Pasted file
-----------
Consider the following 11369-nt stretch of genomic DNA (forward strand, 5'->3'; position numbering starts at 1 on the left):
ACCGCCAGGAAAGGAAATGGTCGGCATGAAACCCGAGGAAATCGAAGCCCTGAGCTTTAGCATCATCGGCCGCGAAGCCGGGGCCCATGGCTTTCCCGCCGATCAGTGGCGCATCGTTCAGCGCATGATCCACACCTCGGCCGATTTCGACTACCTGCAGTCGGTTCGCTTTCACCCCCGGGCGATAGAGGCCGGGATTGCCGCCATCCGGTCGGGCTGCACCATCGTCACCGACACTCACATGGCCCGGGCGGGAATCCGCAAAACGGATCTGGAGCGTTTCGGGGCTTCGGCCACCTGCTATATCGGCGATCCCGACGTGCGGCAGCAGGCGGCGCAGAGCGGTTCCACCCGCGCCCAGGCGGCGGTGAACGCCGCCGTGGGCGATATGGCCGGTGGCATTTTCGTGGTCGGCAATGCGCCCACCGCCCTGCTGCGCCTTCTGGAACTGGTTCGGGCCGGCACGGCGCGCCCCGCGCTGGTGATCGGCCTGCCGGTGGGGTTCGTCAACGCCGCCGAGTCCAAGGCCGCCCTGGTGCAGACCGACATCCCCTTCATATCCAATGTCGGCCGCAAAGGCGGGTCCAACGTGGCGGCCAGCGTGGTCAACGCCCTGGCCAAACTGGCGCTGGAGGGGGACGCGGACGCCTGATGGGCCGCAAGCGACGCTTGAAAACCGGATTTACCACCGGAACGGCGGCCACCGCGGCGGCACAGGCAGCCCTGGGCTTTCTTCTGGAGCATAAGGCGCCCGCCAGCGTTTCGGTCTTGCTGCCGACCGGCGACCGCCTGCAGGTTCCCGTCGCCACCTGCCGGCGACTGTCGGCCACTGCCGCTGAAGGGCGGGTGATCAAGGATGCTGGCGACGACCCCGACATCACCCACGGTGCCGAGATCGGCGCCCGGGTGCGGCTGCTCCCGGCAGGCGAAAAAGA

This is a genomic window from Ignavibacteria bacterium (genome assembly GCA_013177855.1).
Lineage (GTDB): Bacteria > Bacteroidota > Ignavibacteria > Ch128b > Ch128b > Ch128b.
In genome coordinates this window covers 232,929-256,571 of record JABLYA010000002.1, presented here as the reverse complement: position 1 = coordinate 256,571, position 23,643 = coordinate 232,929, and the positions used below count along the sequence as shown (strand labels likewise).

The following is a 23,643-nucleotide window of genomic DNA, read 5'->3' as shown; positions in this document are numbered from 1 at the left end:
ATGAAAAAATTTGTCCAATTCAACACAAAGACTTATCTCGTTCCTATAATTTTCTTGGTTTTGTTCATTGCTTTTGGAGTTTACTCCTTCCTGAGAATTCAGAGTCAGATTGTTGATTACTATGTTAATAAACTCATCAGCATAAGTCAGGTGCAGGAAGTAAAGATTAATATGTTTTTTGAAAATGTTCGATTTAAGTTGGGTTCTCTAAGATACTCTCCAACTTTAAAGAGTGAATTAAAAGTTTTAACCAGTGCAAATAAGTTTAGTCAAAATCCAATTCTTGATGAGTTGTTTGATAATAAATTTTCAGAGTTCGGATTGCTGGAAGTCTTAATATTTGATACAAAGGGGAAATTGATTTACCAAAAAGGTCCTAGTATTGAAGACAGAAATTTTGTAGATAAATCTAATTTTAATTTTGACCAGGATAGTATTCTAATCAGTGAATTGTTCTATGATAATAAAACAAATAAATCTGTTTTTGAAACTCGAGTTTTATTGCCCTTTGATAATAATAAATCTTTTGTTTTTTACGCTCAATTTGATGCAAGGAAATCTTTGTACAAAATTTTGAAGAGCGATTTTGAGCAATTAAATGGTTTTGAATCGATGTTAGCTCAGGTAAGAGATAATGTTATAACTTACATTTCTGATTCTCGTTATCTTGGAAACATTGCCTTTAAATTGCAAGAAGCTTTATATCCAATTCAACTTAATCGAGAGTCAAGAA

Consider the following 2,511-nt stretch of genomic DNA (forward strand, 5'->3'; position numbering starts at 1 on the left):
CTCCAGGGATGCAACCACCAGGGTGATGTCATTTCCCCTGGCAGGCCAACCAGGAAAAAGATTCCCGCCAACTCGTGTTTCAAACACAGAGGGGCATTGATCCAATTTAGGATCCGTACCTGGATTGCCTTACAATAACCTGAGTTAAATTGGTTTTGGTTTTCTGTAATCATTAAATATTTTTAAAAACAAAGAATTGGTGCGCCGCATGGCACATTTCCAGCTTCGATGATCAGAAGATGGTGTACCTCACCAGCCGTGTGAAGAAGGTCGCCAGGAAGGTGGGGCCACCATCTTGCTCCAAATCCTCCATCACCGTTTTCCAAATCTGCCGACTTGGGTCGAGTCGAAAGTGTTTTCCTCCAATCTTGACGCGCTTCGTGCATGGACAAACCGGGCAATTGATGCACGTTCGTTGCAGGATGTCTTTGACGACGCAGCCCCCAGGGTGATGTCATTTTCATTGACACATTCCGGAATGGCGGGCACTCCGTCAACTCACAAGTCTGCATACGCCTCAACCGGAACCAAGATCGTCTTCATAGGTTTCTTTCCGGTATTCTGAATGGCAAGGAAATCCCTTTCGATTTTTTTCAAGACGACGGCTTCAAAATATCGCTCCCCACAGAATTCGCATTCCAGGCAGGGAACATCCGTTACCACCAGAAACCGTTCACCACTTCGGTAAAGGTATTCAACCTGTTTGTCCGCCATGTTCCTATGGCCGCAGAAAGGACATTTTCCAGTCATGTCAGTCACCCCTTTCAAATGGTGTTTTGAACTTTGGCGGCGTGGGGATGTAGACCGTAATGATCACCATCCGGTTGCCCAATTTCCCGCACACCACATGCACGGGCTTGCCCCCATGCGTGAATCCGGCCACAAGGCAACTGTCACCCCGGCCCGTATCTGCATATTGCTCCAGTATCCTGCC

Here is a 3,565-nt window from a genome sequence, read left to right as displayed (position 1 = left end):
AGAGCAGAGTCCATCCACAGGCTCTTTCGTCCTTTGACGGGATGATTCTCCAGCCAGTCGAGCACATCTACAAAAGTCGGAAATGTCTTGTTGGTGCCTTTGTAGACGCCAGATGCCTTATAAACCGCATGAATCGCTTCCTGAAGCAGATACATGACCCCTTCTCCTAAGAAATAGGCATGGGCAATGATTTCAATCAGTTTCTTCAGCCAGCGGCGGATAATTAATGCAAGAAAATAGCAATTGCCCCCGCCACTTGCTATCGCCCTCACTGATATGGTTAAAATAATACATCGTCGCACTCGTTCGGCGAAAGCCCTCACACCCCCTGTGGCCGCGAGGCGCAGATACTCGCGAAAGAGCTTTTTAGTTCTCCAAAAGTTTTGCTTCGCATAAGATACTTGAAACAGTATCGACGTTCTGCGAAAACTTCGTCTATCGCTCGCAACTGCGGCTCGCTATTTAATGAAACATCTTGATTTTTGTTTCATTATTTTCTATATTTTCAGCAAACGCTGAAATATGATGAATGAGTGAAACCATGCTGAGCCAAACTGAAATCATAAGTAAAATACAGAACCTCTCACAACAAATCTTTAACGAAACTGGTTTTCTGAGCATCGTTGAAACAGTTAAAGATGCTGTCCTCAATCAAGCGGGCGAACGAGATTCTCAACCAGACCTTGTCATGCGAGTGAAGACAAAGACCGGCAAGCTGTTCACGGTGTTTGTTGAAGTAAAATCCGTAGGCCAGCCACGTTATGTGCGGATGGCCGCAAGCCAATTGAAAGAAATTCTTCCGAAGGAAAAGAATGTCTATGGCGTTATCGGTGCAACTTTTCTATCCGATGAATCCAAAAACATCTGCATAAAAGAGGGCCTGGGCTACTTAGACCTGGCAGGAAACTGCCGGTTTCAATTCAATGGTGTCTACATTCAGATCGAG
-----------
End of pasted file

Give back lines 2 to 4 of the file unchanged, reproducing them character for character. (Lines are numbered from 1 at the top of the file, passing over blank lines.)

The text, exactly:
ACCGCCAGGAAAGGAAATGGTCGGCATGAAACCCGAGGAAATCGAAGCCCTGAGCTTTAGCATCATCGGCCGCGAAGCCGGGGCCCATGGCTTTCCCGCCGATCAGTGGCGCATCGTTCAGCGCATGATCCACACCTCGGCCGATTTCGACTACCTGCAGTCGGTTCGCTTTCACCCCCGGGCGATAGAGGCCGGGATTGCCGCCATCCGGTCGGGCTGCACCATCGTCACCGACACTCACATGGCCCGGGCGGGAATCCGCAAAACGGATCTGGAGCGTTTCGGGGCTTCGGCCACCTGCTATATCGGCGATCCCGACGTGCGGCAGCAGGCGGCGCAGAGCGGTTCCACCCGCGCCCAGGCGGCGGTGAACGCCGCCGTGGGCGATATGGCCGGTGGCATTTTCGTGGTCGGCAATGCGCCCACCGCCCTGCTGCGCCTTCTGGAACTGGTTCGGGCCGGCACGGCGCGCCCCGCGCTGGTGATCGGCCTGCCGGTGGGGTTCGTCAACGCCGCCGAGTCCAAGGCCGCCCTGGTGCAGACCGACATCCCCTTCATATCCAATGTCGGCCGCAAAGGCGGGTCCAACGTGGCGGCCAGCGTGGTCAACGCCCTGGCCAAACTGGCGCTGGAGGGGGACGCGGACGCCTGATGGGCCGCAAGCGACGCTTGAAAACCGGATTTACCACCGGAACGGCGGCCACCGCGGCGGCACAGGCAGCCCTGGGCTTTCTTCTGGAGCATAAGGCGCCCGCCAGCGTTTCGGTCTTGCTGCCGACCGGCGACCGCCTGCAGGTTCCCGTCGCCACCTGCCGGCGACTGTCGGCCACTGCCGCTGAAGGGCGGGTGATCAAGGATGCTGGCGACGACCCCGACATCACCCACGGTGCCGAGATCGGCGCCCGGGTGCGGCTGCTCCCGGCAGGCGAAAAAGA

This is a genomic window from Ignavibacteria bacterium (genome assembly GCA_013177855.1).
Lineage (GTDB): Bacteria > Bacteroidota > Ignavibacteria > Ch128b > Ch128b > Ch128b.